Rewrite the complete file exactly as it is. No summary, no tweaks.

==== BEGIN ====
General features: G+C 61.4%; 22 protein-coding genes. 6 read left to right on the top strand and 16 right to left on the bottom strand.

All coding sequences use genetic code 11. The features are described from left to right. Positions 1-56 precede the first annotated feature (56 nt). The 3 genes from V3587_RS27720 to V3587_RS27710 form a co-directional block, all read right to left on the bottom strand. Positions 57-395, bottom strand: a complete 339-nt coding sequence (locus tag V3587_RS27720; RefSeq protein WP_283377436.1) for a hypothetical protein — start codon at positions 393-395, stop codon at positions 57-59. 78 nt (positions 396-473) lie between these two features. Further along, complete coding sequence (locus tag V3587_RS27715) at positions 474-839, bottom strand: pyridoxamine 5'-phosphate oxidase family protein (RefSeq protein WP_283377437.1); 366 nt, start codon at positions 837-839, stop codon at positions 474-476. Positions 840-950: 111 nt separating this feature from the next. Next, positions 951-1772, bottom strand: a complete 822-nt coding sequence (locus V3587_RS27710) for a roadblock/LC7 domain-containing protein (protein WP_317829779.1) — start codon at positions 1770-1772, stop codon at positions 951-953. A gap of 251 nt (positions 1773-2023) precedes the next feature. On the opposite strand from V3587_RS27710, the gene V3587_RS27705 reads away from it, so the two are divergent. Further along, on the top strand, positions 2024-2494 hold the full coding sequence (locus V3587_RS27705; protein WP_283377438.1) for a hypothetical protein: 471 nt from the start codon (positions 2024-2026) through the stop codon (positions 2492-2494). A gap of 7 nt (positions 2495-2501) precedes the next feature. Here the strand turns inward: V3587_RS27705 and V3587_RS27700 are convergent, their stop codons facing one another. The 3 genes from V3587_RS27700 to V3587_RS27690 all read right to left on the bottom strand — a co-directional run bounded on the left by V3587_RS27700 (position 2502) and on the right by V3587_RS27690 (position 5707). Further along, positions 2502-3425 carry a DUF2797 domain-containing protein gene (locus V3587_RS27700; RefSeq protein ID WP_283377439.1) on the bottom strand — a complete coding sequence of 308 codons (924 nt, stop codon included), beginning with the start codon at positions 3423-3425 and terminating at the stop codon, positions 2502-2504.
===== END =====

General features: G+C 61.4%; 22 protein-coding genes. 6 read left to right on the top strand and 16 right to left on the bottom strand.

All coding sequences use genetic code 11. The features are described from left to right. Positions 1-56 precede the first annotated feature (56 nt). The 3 genes from V3587_RS27720 to V3587_RS27710 form a co-directional block, all read right to left on the bottom strand. Positions 57-395, bottom strand: a complete 339-nt coding sequence (locus tag V3587_RS27720; RefSeq protein WP_283377436.1) for a hypothetical protein — start codon at positions 393-395, stop codon at positions 57-59. 78 nt (positions 396-473) lie between these two features. Further along, complete coding sequence (locus tag V3587_RS27715) at positions 474-839, bottom strand: pyridoxamine 5'-phosphate oxidase family protein (RefSeq protein WP_283377437.1); 366 nt, start codon at positions 837-839, stop codon at positions 474-476. Positions 840-950: 111 nt separating this feature from the next. Next, positions 951-1772, bottom strand: a complete 822-nt coding sequence (locus V3587_RS27710) for a roadblock/LC7 domain-containing protein (protein WP_317829779.1) — start codon at positions 1770-1772, stop codon at positions 951-953. A gap of 251 nt (positions 1773-2023) precedes the next feature. On the opposite strand from V3587_RS27710, the gene V3587_RS27705 reads away from it, so the two are divergent. Further along, on the top strand, positions 2024-2494 hold the full coding sequence (locus V3587_RS27705; protein WP_283377438.1) for a hypothetical protein: 471 nt from the start codon (positions 2024-2026) through the stop codon (positions 2492-2494). A gap of 7 nt (positions 2495-2501) precedes the next feature. Here the strand turns inward: V3587_RS27705 and V3587_RS27700 are convergent, their stop codons facing one another. The 3 genes from V3587_RS27700 to V3587_RS27690 all read right to left on the bottom strand — a co-directional run bounded on the left by V3587_RS27700 (position 2502) and on the right by V3587_RS27690 (position 5707). Further along, positions 2502-3425 carry a DUF2797 domain-containing protein gene (locus V3587_RS27700; RefSeq protein ID WP_283377439.1) on the bottom strand — a complete coding sequence of 308 codons (924 nt, stop codon included), beginning with the start codon at positions 3423-3425 and terminating at the stop codon, positions 2502-2504.